Feeds:
Posts
Comments

Posts Tagged ‘#christmas’

Merry Christmas!

As this day dawns, our souls sing Joy to the World, as the Silent Night has birthed a new day with the angels singing, Glory to the new born King.

This is the day that advent prepares us for, the day that love came down.

God sent his son, to give us hope that we might know of his kingdom, that we might have our sins forgiven (and forgotten), that we might have his Spirit to guide us, that we might return to the beauty of Eden, where we can walk and talk with God himself.

There is no message more important, more practical, more true than this:

“For God so loved the world
that he gave his one and only Son, 
that whoever believes in him shall not perish
but have eternal life. 
For God did not send his Son into the world 
to condemn the world,
but to save the world through him.”

John 3:16

For redemption is the best theme of any story, for it is the theme of our story … we are reminded today of that offering of redemption … we just have to choose to receive it, hands and heart open.

Advertisements

Read Full Post »

The waiting of advent is akin to the waiting of an expectant mom. Then the time of waiting culminates in the birth of the Christ child.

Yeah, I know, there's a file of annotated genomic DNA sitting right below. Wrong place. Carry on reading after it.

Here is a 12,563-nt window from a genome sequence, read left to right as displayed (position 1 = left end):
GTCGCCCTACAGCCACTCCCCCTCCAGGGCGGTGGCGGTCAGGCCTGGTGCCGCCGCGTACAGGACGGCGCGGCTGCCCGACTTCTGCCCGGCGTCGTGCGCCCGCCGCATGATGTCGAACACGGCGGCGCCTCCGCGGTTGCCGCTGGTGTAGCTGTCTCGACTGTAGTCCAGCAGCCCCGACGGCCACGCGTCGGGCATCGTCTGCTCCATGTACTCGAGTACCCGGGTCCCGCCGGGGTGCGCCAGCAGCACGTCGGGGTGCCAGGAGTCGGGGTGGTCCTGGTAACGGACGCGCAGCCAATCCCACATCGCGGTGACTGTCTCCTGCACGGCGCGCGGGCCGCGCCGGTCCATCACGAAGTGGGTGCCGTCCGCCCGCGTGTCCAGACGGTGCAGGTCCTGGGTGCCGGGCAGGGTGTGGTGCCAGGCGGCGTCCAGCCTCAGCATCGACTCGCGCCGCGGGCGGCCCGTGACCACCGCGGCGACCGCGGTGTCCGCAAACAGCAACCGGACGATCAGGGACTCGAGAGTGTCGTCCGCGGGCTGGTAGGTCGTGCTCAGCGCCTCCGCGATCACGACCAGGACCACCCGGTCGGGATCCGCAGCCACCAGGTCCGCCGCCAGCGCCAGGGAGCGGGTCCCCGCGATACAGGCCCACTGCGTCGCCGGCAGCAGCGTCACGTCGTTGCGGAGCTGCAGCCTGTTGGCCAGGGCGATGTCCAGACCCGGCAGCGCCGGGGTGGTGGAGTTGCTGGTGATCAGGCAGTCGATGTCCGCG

I remember being pregnant at Christmas a couple of times. The awareness and connectedness that I felt to pregnant Mary caused me to ponder her experiences in my heart.

During each advent and Christmas they resurface once again.

I remember keenly the day I made the following statement to my grandmother, when I was maybe thirteen: “Gram, the Catholics really overemphasize Mary, don’t they?”

To which she replied, swiftly “and maybe the Protestants don’t emphasize her enough.”

Mary was chosen, by God, to be more than just the vessel through which his son would be born human. She was his choice. Not only was she to carry him in her womb, but she laboured him through birth, nursed him, cared for all of his needs. She was his momma.